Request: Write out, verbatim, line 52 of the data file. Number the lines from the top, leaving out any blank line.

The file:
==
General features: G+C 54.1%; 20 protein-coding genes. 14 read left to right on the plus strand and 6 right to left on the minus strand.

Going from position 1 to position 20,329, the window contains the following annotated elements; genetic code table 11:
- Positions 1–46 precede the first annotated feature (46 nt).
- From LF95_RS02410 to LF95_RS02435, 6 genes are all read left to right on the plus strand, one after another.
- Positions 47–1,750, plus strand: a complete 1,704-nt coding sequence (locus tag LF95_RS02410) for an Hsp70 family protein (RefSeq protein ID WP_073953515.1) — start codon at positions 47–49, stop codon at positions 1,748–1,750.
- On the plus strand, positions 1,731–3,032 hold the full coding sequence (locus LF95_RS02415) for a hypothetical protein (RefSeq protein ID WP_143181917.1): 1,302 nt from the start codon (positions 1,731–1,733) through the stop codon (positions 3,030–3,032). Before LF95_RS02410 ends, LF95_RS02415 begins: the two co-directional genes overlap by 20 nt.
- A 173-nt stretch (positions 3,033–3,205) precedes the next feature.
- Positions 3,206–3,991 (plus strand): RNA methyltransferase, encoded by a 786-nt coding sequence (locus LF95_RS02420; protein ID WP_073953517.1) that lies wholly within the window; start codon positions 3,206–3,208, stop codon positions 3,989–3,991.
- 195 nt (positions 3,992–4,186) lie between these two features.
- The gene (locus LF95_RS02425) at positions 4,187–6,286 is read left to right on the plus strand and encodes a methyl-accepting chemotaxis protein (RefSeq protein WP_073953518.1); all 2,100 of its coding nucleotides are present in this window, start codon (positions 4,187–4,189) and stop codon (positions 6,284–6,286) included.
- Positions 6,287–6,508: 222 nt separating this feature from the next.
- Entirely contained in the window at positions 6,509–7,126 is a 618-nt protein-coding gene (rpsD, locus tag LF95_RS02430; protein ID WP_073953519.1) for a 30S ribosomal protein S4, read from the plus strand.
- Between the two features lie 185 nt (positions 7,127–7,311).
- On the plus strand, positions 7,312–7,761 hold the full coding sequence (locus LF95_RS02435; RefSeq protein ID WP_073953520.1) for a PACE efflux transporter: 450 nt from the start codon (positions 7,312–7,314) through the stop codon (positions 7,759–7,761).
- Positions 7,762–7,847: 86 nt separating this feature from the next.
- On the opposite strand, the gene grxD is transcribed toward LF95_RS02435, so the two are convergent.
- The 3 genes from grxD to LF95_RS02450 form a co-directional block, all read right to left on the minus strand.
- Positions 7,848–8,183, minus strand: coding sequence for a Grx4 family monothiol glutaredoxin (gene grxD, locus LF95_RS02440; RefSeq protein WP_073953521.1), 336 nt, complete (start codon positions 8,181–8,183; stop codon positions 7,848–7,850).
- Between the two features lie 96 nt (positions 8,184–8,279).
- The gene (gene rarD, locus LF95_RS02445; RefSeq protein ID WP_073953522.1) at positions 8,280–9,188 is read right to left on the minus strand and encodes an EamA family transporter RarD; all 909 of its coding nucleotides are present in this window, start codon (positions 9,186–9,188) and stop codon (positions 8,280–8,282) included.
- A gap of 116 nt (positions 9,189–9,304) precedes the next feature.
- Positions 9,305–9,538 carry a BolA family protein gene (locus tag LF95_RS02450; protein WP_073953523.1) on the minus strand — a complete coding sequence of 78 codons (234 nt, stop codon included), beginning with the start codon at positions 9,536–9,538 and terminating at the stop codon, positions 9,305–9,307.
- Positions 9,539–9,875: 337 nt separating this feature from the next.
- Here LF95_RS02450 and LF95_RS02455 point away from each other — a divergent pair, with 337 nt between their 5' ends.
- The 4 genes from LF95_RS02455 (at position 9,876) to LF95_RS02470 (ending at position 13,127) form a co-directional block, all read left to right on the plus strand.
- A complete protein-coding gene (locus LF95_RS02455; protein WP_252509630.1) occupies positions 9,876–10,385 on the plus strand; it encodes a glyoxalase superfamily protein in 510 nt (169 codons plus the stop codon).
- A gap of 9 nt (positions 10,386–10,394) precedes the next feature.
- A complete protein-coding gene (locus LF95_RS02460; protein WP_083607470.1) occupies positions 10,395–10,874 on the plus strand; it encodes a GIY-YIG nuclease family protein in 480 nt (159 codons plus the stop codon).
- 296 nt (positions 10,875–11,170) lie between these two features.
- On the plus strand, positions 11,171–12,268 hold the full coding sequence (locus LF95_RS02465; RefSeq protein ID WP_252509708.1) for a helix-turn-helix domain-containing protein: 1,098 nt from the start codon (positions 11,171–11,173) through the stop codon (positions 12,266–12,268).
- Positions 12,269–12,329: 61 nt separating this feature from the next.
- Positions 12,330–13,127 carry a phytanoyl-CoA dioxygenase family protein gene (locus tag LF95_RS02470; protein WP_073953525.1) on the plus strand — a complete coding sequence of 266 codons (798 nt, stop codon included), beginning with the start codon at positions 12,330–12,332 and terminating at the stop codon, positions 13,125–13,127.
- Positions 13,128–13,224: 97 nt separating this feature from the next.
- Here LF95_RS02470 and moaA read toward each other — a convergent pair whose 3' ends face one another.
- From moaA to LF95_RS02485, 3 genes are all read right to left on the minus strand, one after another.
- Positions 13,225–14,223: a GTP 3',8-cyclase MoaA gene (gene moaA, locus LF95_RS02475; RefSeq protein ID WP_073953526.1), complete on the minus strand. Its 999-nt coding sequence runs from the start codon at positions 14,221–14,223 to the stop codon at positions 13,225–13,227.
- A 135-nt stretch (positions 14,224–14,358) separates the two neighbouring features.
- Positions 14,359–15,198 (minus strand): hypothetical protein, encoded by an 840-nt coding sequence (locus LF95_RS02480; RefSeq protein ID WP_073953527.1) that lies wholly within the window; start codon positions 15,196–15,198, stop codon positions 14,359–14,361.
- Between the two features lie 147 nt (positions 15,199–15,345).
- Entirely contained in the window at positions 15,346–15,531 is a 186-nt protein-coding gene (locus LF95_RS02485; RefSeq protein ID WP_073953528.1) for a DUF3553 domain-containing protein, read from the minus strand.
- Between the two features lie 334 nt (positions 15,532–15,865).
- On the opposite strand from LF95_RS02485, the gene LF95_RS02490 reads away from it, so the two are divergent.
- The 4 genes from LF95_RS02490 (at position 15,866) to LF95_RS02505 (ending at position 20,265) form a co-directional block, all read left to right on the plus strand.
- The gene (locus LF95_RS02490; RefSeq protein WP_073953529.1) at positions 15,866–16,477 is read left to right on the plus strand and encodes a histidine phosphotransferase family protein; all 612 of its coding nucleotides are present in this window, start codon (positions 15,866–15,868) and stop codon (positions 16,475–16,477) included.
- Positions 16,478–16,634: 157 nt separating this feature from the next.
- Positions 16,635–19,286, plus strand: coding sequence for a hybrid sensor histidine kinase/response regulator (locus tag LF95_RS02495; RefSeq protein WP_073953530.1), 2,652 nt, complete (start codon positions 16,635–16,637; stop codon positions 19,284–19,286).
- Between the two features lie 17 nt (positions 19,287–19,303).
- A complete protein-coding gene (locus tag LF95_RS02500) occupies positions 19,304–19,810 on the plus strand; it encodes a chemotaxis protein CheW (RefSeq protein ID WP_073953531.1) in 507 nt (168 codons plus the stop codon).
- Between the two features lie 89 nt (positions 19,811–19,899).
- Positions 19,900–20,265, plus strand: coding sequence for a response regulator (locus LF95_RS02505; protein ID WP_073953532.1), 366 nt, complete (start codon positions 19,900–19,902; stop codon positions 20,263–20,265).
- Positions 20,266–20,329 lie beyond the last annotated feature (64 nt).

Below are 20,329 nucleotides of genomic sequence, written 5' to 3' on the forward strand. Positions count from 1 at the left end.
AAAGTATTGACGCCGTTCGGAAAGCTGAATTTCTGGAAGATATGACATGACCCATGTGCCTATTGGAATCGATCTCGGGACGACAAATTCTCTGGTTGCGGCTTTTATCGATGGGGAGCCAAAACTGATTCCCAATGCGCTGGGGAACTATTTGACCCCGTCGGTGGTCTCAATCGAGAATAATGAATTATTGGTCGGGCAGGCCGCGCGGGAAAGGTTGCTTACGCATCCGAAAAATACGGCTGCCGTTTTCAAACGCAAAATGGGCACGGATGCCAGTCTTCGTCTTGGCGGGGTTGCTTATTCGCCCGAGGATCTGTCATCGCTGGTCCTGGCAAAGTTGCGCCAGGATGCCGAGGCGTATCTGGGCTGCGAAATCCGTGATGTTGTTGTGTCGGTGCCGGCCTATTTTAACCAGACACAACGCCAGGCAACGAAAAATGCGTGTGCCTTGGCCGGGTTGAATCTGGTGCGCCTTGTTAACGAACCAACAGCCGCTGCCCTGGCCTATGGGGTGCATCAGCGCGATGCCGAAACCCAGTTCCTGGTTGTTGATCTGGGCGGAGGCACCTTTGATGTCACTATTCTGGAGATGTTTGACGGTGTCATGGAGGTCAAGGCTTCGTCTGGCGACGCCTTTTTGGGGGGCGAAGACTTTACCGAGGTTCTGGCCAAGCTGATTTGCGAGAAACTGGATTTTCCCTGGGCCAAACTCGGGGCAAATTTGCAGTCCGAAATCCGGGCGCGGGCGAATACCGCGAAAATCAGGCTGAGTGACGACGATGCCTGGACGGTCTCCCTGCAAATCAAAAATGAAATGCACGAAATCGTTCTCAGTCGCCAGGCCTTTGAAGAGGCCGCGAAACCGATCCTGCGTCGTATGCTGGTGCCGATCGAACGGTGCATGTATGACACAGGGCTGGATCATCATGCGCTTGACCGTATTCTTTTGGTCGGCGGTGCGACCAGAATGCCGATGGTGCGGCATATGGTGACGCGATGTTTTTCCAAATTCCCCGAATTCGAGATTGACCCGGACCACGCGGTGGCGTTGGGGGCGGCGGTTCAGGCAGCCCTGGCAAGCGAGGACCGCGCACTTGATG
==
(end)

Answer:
Below are 20,329 nucleotides of genomic sequence, written 5' to 3' on the forward strand. Positions count from 1 at the left end.